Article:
Friday, December 1, 2017

Recent Acquisition: 1974 Ken Griffey Sr. Rookie Card

I have mentioned that as I fill out my main binder, one of my goals is to de-emphasize Hall-of-Famers, and add in more great players who weren't necessarily Cooperstown-bound.  One of those journeyman players for whom I have an appreciation is Ken Griffey, Sr., and I posted once about the only cards I seemed to have of him (although I should note that when I look for cards of someone, I only look at my 1986-and-earlier material -- I'm not generally wading through my tens of thousands of 1987-and later cards).

So, I recently acquired this 1974 Topps Rookie Outfielders card:
Ken Griffey, and others.
It's not the best possible specimen, as you see all these yellow spots; I guess you would call those print defects.  Anyway, Griffey's quarter of the card is mainly fine, and this card is good enough for my purposes.

While I was looking through a box of cards for something to post about Bobby Doerr, I found this 1989 Bowman:
Ken Griffey, Jr. and Ken Griffey, Sr., more or less inside a TV set.
This is a very strange card.  Is the TV there to recall the classic 1955 Bowman set?  Is it to suggest that Junior and Senior can watch each other on TV?  Why is Junior fully inside the area of the TV screen, but Senior is popping out of the top?  It doesn't make much sense.  I love cards pairing two different players, like all of the Fleer Super Star Specials over the years.  But they're not usually absurd like this.  Another thing is those Fleer special cards aren't the individual card of either player -- they would each have their own card, and then they would be on a card together with some kind of narrative about why they're paired up.  But this Bowman is actually Ken Griffey, Sr.'s individual card, as can be seen from the card back:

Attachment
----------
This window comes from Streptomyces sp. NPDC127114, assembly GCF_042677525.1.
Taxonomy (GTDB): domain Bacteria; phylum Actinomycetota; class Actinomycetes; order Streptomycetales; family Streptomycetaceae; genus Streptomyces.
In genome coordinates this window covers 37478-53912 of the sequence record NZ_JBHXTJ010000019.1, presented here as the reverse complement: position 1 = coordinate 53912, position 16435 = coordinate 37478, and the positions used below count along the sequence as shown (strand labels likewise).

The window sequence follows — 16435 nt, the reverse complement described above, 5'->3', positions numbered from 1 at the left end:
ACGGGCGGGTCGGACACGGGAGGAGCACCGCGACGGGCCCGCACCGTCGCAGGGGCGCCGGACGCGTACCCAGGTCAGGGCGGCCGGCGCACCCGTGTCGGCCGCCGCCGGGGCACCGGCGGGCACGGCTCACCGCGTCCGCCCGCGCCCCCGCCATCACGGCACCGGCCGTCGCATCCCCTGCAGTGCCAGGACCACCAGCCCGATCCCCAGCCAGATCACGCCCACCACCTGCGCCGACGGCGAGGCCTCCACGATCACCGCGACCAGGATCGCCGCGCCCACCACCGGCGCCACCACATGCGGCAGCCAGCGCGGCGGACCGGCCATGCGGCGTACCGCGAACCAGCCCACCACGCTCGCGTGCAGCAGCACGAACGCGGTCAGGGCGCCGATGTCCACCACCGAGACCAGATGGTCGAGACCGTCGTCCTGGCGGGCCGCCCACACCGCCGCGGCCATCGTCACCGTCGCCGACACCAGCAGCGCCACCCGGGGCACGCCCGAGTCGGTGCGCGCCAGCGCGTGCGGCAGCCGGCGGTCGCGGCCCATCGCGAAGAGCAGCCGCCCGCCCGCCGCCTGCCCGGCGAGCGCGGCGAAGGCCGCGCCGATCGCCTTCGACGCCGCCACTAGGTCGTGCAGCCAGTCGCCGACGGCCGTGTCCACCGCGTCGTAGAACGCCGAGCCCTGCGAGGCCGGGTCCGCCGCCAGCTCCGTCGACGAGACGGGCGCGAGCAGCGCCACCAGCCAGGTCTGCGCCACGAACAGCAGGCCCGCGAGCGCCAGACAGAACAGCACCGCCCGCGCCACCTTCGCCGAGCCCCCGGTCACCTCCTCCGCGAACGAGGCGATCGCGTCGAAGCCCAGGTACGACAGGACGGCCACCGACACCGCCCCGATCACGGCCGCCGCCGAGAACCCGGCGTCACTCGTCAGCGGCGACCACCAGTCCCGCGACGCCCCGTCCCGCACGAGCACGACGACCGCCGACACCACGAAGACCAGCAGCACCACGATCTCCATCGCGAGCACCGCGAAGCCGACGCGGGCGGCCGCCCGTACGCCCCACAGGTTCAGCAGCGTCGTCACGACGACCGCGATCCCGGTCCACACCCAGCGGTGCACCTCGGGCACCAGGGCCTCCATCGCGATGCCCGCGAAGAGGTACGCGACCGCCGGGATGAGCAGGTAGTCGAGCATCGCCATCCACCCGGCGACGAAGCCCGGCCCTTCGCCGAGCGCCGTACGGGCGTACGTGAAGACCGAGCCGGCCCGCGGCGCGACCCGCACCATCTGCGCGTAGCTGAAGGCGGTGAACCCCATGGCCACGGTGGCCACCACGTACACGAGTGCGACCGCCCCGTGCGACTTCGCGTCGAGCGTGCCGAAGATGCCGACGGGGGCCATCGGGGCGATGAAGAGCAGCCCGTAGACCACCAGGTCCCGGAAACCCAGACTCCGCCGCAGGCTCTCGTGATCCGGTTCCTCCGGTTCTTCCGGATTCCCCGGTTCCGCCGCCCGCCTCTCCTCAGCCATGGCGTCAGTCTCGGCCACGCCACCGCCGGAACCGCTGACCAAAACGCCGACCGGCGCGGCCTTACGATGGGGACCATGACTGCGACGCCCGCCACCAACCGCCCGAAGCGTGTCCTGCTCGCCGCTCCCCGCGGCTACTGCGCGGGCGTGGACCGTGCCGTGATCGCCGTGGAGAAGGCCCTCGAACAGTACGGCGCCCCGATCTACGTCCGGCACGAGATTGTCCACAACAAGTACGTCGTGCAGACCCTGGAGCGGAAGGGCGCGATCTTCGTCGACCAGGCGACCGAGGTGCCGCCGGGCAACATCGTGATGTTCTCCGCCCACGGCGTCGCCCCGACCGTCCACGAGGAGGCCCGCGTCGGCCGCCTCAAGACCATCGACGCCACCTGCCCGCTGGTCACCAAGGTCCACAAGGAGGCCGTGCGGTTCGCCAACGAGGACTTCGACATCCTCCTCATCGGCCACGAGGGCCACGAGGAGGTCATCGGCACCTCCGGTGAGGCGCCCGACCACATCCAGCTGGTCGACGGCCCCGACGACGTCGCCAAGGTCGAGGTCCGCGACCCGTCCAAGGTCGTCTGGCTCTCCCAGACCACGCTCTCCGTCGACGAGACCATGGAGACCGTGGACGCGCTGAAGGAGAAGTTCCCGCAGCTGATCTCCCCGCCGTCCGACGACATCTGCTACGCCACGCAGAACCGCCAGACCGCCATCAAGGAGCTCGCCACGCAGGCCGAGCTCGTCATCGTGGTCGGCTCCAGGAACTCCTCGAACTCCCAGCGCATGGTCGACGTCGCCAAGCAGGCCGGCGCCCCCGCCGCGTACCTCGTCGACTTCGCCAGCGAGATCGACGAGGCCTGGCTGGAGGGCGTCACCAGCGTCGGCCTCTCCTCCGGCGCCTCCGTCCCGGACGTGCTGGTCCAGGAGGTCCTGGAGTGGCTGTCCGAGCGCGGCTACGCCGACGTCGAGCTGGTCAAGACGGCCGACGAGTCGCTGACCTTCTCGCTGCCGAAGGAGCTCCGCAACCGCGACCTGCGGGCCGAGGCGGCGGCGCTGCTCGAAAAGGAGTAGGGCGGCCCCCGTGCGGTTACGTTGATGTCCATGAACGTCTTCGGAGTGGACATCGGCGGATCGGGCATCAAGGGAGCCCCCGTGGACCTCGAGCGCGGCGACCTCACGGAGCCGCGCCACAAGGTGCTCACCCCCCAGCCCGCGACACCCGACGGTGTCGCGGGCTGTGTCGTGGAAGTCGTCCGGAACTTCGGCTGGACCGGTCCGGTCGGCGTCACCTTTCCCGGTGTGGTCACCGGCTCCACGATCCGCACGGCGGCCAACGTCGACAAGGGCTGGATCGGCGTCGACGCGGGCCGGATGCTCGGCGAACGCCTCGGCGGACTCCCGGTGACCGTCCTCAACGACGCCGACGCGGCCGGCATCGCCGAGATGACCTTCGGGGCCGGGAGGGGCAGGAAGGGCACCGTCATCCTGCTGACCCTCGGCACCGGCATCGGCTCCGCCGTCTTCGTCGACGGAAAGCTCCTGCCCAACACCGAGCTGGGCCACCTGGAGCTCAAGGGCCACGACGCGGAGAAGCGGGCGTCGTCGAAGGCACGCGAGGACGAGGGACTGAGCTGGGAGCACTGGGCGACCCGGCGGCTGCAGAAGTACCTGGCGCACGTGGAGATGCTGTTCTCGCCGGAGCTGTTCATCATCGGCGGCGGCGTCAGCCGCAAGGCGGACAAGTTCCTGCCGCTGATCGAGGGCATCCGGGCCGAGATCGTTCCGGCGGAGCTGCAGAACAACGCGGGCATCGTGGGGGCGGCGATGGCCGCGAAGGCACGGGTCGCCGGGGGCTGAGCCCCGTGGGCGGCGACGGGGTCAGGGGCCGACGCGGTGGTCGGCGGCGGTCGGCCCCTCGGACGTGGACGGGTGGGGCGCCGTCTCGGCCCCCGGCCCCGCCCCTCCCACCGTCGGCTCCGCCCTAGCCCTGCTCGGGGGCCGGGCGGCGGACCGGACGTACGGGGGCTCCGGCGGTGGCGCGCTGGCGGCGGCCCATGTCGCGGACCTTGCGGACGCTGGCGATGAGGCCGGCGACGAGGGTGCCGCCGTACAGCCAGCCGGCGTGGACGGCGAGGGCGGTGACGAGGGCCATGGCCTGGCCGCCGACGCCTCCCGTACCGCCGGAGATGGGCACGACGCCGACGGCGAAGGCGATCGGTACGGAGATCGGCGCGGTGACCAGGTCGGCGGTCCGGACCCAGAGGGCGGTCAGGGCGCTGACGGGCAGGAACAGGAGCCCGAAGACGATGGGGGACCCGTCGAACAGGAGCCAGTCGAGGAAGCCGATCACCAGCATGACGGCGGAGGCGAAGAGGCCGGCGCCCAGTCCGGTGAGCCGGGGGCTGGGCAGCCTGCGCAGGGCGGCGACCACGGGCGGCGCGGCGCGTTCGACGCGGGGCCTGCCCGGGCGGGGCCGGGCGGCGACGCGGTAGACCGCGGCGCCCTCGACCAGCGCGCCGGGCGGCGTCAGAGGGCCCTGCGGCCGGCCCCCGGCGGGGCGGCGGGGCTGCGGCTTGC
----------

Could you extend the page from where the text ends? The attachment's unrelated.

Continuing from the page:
1989 Bowman Ken Griffey, Sr. card back.
There is a little text on the back about them appearing in the majors simultaneously, and there's a notation as to which card number is Griffey, Jr.'s, but this really is Griffey, Sr.'s card.  Anyway, now that I've scanned this Bowman Griffey, it's back in its box.  And the 1974 is in its proper place in my binder.

On a personal note, today would have been Dad's 72nd birthday.  Perhaps the father-son theme is appropriate today.

1 comment:

  1. You might see a Ken Griffey, Sr. rookie card; but, I see a Jim Tyrone rookie card! Until recently, this card had been sitting on my want list for quite a while. It's one of only two cards for the short-term Cub.

    However, I'm obviously a Cubs homer - Griffey is, by far, the most accomplished player in this freshman grouping.